Digital Thievery?

By Emily Woods

The ease and speed of downloading and streaming content for free has almost made owning a TV redundant.

I, like many students living away from home, cannot afford pay television. And perhaps I will never need to – considering these days, all one needs is a decent ADSL line, and a laptop.

The conclusion of big shows, like that show where a couple of guys cook ice (what’s it called again? I so rarely hear about it?), have spawned a media frenzy of: “Oh no, everyone is downloading, what has the world come to” reports.

“Australia had the biggest number of illegal downloads with 18 per cent, despite the show being screened on pay television,” one ABC online story says.

Perhaps if Australia’s free television screens weren’t a season behind, people would be less inclined to head online for the goods.

A couple of months ago News Limited’s CEO commented on digital theft. This could be because of News Ltd’s ties with foxtel, and fear of losing money from the previous ALP government’s NBN proposal. Williams called for new copyright laws to: “also protect the singers of songs, writers of books and producers of games”.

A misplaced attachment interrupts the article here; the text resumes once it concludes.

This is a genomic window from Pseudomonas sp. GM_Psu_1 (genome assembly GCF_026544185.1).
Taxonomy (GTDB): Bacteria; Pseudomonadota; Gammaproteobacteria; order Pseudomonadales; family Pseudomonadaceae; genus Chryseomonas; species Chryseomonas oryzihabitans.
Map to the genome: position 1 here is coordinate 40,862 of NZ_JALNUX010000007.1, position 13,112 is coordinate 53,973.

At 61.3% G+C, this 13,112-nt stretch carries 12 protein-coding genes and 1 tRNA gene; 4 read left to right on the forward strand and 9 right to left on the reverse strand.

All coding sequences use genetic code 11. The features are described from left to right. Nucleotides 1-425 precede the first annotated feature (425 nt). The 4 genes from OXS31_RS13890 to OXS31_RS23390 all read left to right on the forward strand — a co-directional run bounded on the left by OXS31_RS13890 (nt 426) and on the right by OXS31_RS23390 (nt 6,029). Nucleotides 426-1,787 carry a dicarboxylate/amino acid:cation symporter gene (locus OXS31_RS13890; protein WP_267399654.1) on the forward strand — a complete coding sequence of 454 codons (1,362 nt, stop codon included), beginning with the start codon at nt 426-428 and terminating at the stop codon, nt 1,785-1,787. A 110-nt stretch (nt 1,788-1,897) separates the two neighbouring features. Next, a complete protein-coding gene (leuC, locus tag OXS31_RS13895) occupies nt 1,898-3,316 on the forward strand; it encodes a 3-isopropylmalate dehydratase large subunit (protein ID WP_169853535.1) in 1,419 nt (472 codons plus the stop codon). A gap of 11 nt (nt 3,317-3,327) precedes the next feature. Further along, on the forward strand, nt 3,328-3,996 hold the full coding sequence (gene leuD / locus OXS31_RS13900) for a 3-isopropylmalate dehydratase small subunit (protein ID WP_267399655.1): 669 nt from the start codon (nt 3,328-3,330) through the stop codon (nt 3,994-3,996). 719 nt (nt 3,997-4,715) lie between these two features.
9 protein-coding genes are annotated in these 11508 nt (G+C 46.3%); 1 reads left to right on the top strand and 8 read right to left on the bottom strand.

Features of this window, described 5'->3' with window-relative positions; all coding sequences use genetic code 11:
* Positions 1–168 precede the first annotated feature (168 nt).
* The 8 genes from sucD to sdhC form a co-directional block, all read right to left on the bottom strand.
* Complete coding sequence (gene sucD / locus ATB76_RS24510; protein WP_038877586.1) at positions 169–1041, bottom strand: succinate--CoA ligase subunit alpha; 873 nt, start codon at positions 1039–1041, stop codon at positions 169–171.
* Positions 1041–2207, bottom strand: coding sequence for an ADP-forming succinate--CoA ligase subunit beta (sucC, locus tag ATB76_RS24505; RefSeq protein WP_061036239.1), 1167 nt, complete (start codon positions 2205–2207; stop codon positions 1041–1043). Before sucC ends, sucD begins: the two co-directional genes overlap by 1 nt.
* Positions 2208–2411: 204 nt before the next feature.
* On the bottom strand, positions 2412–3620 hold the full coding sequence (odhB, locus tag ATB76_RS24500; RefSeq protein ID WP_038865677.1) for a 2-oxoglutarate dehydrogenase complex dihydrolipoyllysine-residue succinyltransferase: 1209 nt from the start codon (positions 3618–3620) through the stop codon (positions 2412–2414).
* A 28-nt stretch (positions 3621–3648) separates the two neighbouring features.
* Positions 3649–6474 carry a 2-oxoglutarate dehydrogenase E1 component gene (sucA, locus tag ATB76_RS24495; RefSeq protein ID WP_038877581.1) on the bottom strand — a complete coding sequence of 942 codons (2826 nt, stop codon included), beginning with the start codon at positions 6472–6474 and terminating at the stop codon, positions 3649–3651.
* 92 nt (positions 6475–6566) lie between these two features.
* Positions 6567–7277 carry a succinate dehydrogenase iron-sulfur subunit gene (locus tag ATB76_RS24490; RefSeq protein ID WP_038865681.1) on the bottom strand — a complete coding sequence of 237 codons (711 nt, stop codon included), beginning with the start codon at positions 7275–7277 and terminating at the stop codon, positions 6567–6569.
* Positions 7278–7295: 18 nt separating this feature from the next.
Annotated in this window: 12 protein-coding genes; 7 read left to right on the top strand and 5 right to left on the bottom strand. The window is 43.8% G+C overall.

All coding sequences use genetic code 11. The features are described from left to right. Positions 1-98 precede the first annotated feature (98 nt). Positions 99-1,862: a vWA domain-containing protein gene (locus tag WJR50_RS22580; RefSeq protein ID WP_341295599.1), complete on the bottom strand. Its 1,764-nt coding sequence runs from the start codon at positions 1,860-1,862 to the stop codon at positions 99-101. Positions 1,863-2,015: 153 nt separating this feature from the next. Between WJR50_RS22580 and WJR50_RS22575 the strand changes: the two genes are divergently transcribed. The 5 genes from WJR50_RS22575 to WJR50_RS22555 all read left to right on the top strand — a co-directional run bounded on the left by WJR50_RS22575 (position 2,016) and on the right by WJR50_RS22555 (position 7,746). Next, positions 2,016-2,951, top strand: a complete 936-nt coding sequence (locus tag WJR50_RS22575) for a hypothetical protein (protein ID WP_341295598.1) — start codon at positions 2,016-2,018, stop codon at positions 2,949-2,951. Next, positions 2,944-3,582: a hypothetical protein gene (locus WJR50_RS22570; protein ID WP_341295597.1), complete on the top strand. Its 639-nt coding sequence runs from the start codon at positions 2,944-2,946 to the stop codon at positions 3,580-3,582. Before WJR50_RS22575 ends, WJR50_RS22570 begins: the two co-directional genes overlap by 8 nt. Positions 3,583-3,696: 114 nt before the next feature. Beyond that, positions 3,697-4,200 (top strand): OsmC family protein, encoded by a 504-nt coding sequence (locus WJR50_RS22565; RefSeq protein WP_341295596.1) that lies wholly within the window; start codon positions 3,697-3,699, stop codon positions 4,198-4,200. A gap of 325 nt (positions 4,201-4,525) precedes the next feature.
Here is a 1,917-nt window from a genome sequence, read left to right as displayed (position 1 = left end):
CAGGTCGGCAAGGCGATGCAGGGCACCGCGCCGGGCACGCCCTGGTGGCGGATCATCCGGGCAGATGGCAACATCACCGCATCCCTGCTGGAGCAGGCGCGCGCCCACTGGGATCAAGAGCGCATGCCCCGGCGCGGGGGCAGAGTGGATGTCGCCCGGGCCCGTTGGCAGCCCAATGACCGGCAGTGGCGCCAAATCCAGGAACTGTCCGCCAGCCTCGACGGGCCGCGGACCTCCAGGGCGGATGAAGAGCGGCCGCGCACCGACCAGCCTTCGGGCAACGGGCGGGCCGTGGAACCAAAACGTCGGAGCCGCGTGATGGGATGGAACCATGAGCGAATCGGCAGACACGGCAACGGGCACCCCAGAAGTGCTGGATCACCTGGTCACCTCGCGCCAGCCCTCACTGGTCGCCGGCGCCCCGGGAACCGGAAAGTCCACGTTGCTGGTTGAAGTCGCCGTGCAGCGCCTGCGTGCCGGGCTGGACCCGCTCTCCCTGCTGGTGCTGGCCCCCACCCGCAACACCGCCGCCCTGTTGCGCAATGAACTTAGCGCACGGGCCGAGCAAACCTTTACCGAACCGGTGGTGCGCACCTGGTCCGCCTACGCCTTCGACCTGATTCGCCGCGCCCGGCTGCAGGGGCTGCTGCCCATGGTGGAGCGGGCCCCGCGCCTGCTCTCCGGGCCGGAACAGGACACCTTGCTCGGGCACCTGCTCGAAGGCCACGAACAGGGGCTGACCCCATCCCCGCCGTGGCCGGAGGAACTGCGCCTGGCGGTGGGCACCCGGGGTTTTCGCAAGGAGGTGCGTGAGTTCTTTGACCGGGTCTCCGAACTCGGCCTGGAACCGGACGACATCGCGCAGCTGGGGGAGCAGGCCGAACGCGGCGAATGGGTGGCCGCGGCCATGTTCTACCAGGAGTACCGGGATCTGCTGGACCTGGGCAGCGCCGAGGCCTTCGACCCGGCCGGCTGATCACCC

So what about writers? Like for example those at Fairfax, who had their words stolen from News Ltd’s The Australian? Yes, in this case, greater copyright laws could lessen the problem of digital-theft

I think a rival newspaper, read across Australia, stealing work off their competition (who only circulate in one state) – is far worse than those sitting at home, watching TV online, that they cannot get on their own TV sets.

Australians might be the most “prolific pirates”, according to Sydney Morning Herald’s Adam Turner, but we have good reason. Australia needs to get with the times.

Adam also mentions, in his blog piece: “when you study the TV ratings figures it’s clear that the Internet is yet to put a serious dent in traditional viewing numbers”.

For a laugh, watch what the IT Crowd thinks about “Piracy” ads.

Netflix, still not available in Australia.

Recently, some channels have been advertising “fast-tracked from the US”, but this is often with shows like Modern Family, and Homeland. What about Brooklyn Nine-Nine? Parks and Recreation?

30 Rock was one of the best comedies in modern history (according to sources… okay me and my friends) and it had to cop an 11:30pm time-slot on a secondary channel (Channel Seven’s Mate).

Get with the program Australian TV.

The media should cut us some slack. If Netflix or Hulu were available “outside of the U.S” more would pay for their viewing.

Are you happy with Aussie free-tv? Would you pay to watch online, if Netflix were available? Let us know below.


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